MD5 is a message-digest algorithm. It's used to compute a hash value in cryptography. So what's an hash function then? Simply put, a hash function takes a block of data and returns a fixed-size bit string (hash value). The data used by hash functions is referred to as a "message", while the computed hash value is referred to as the "message digest".
MD5, like other hash functions, is used in digital signatures, message authentication codes, to index data in hash tables, for finger-printing, to detect duplicate data, uniquely identify files, and as checksums to detect accidental data corruption.
MD5 produces a 128-bit (16 bytes) hash value. It's usually represented as a hexadecimal number of 32 digits.
You can't! MD5 is NOT an encryption algorithm! A lot of people are under the impression that MD5 encrypts data. It does no such thing. All it does is compute a hash value for a given set of data.
You can't! MD5 is NOT reversible. Hash functions are used as one-way methods. They take the data (messages) and compute hash values (digests). The inverse can't be done.
To better explain why a MD5 is NOT reversible, here's very simple example:
Using MD5 on text data of 750,000 characters, we obtain a mere 32 digits digest. Now if I wanted to revert this, how could I possibly determine with exactitude which 750,000 characters were used from just 32 digits?!? This would be the BEST compression algorithm in the world :P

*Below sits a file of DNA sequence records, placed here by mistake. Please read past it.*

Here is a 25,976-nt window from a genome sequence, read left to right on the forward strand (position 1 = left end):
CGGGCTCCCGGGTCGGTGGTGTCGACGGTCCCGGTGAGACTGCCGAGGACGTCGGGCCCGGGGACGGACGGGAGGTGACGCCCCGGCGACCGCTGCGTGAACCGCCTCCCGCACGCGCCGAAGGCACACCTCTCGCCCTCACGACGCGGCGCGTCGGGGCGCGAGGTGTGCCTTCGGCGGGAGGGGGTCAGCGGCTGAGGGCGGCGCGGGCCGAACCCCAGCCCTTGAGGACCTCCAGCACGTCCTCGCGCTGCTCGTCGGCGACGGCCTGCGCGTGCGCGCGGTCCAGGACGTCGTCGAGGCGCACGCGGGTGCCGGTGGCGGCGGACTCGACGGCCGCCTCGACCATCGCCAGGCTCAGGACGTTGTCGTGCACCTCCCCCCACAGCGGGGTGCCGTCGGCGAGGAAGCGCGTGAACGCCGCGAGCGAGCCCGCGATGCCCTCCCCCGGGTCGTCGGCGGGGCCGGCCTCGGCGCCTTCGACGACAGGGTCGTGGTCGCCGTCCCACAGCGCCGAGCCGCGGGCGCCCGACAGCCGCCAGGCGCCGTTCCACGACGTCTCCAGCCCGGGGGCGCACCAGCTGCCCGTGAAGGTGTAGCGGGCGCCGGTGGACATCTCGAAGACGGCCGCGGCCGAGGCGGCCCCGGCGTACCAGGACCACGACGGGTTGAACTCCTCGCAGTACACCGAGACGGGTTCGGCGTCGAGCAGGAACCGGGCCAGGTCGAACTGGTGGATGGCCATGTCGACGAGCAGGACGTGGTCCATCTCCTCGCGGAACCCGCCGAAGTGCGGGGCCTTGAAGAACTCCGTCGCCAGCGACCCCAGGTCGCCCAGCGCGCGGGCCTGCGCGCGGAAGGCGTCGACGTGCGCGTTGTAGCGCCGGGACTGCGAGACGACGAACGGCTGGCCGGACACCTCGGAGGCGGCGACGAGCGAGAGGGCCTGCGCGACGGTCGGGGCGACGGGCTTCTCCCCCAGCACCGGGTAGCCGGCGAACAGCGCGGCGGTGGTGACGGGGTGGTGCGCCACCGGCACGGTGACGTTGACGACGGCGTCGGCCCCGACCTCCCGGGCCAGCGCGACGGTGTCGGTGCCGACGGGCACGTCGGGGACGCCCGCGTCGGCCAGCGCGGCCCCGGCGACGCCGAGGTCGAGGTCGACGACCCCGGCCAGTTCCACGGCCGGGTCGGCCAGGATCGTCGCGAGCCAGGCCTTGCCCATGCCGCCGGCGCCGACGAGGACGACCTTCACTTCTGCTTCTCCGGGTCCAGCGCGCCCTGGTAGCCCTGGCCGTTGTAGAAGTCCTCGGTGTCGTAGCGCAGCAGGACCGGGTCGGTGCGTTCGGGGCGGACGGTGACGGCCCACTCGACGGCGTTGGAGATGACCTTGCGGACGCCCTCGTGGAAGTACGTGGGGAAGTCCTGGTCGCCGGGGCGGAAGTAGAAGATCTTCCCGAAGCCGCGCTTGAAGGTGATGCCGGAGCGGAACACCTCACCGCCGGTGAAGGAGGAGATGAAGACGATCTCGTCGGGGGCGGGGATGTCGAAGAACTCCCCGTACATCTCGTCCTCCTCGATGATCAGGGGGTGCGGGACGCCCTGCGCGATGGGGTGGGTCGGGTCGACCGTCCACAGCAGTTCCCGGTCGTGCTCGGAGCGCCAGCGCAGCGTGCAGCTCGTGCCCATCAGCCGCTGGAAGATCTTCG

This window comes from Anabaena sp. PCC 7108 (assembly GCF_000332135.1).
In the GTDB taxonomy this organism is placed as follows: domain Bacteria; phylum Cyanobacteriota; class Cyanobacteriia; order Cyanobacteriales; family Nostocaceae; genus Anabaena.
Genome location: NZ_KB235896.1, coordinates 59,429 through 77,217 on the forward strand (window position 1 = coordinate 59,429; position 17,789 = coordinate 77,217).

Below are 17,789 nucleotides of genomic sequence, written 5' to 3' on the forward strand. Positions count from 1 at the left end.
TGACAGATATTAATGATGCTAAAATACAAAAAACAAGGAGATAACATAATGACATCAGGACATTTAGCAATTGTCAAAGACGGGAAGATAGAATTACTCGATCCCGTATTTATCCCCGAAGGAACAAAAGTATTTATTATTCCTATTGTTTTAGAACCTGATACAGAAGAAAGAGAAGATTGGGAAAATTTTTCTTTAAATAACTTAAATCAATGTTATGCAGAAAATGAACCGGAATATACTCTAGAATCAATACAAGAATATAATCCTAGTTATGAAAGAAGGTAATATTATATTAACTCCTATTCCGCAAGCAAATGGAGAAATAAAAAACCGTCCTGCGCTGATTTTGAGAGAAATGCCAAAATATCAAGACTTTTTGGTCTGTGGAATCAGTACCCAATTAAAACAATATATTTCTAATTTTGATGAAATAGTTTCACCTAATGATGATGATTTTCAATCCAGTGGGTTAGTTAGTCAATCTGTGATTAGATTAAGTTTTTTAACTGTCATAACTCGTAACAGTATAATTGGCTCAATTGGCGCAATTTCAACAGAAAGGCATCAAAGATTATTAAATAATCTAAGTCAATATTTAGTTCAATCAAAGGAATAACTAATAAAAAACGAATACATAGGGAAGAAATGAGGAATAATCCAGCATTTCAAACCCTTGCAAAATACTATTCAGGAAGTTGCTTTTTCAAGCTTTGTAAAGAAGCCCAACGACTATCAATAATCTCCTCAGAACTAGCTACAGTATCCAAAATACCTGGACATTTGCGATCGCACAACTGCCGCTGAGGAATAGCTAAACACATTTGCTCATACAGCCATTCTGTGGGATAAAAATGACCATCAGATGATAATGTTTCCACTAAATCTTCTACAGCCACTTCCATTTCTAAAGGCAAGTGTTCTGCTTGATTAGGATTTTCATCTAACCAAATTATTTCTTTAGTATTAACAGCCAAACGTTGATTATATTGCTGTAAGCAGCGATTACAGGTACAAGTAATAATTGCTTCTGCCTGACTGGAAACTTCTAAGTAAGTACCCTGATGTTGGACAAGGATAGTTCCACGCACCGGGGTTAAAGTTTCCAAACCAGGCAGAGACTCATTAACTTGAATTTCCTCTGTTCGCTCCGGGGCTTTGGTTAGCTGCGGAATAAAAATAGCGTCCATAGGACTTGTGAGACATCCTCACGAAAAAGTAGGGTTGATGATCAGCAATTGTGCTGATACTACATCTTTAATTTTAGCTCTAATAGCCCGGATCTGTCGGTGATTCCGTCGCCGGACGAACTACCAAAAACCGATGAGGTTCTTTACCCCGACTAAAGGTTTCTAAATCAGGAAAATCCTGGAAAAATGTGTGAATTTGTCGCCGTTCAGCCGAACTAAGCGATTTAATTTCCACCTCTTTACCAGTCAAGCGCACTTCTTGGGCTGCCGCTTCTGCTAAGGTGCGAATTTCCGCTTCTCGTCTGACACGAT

To get a collision, on average, you'll need to hash about 6 billion files per second for 100 years. Read about the Birthday Paradox to know more.
Rainbow tables are reverse-hash lookup tables. Because MD5 computes the same hash value for a given message, it's fairly easy to use brute force to lookup a value. For example, one could precompute the digest of all 8 characters alpha-numeric combinations and they could then scan a password table to see which password corresponds to which digest. This is one of the reason why you should use a salt to compute your password digest.
MD5 was proven to be non-collision resistant. BUT it really depends on where and how you use it.
If you intend to use MD5 as a simple checksum algorithm or for a unique constraint on a database table, it'll work perfectly. MD5 is compact (only 32 digits!), therefore inexpensive on storage, and is also crazy fast to compute. Just avoid using MD5 for password digests or other HIGHLY critical security systems. There are LOTS of security guideline on the web to help you out. If you are unsure about using MD5, you can try SHA-256 instead.